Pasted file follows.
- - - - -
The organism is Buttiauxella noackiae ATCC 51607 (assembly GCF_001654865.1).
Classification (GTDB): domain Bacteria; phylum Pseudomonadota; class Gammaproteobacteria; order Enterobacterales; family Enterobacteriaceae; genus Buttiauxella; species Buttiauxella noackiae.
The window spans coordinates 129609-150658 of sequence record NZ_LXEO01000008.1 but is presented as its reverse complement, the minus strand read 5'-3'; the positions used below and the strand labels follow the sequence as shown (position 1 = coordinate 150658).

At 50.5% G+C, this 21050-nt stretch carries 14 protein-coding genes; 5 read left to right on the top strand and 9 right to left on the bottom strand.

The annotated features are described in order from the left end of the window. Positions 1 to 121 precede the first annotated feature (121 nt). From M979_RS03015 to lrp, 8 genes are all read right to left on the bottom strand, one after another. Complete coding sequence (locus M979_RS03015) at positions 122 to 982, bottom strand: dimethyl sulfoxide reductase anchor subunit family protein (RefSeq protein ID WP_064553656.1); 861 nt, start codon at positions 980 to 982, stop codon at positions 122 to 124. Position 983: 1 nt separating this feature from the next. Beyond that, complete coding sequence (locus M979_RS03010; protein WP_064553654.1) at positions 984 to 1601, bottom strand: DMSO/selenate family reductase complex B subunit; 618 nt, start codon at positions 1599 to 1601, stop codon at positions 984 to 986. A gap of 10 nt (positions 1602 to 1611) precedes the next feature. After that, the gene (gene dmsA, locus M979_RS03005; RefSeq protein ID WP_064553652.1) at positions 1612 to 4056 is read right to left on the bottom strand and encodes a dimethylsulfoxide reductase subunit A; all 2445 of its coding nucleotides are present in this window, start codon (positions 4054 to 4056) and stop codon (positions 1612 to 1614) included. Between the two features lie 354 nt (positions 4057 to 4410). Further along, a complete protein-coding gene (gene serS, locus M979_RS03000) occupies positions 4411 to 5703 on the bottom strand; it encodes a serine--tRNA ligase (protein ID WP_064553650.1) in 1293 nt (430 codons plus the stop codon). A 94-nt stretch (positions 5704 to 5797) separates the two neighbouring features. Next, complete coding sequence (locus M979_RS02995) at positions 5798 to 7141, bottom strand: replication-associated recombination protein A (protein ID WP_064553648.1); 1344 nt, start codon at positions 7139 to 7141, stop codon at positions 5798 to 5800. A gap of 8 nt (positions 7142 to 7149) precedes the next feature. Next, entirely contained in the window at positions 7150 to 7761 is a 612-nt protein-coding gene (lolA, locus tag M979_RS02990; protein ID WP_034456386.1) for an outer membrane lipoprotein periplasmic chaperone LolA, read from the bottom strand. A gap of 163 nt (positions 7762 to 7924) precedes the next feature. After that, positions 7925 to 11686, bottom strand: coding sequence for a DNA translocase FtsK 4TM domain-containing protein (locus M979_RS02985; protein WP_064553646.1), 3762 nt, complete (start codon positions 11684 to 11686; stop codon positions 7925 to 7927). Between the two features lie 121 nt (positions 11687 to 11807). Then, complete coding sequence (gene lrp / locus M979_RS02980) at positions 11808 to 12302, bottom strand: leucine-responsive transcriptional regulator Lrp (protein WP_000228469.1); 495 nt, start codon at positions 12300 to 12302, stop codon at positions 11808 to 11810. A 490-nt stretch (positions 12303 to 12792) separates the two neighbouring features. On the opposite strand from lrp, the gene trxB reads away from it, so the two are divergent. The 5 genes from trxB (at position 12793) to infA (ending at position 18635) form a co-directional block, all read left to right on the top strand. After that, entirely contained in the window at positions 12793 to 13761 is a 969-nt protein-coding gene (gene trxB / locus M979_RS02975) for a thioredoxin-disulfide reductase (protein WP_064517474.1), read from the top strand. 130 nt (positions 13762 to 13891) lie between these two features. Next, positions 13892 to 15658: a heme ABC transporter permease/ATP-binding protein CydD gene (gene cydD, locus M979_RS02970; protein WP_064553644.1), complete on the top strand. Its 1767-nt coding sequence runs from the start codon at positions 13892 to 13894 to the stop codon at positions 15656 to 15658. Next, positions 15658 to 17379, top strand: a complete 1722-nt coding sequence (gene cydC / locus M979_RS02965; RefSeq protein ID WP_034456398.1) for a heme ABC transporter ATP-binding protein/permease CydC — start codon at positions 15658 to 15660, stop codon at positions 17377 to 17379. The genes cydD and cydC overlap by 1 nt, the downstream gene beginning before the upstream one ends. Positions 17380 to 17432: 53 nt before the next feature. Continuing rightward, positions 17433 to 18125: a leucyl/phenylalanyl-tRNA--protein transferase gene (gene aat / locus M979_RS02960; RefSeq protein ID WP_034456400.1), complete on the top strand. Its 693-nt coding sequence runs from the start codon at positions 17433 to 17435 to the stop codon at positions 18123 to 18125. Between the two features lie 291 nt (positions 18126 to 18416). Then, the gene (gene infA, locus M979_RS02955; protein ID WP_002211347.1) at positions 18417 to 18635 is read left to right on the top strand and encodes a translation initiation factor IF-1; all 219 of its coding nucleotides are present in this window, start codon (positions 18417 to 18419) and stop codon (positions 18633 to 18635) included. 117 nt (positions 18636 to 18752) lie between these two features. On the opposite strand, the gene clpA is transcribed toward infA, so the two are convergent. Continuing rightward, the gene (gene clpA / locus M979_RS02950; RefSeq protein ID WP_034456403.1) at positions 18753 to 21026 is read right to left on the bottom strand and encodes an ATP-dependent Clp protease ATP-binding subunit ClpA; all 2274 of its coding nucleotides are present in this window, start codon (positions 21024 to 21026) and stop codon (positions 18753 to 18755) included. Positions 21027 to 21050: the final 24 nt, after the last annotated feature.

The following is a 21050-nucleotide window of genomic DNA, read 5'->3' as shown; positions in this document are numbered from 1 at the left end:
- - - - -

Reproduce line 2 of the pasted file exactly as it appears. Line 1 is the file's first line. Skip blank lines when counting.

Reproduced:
Classification (GTDB): domain Bacteria; phylum Pseudomonadota; class Gammaproteobacteria; order Enterobacterales; family Enterobacteriaceae; genus Buttiauxella; species Buttiauxella noackiae.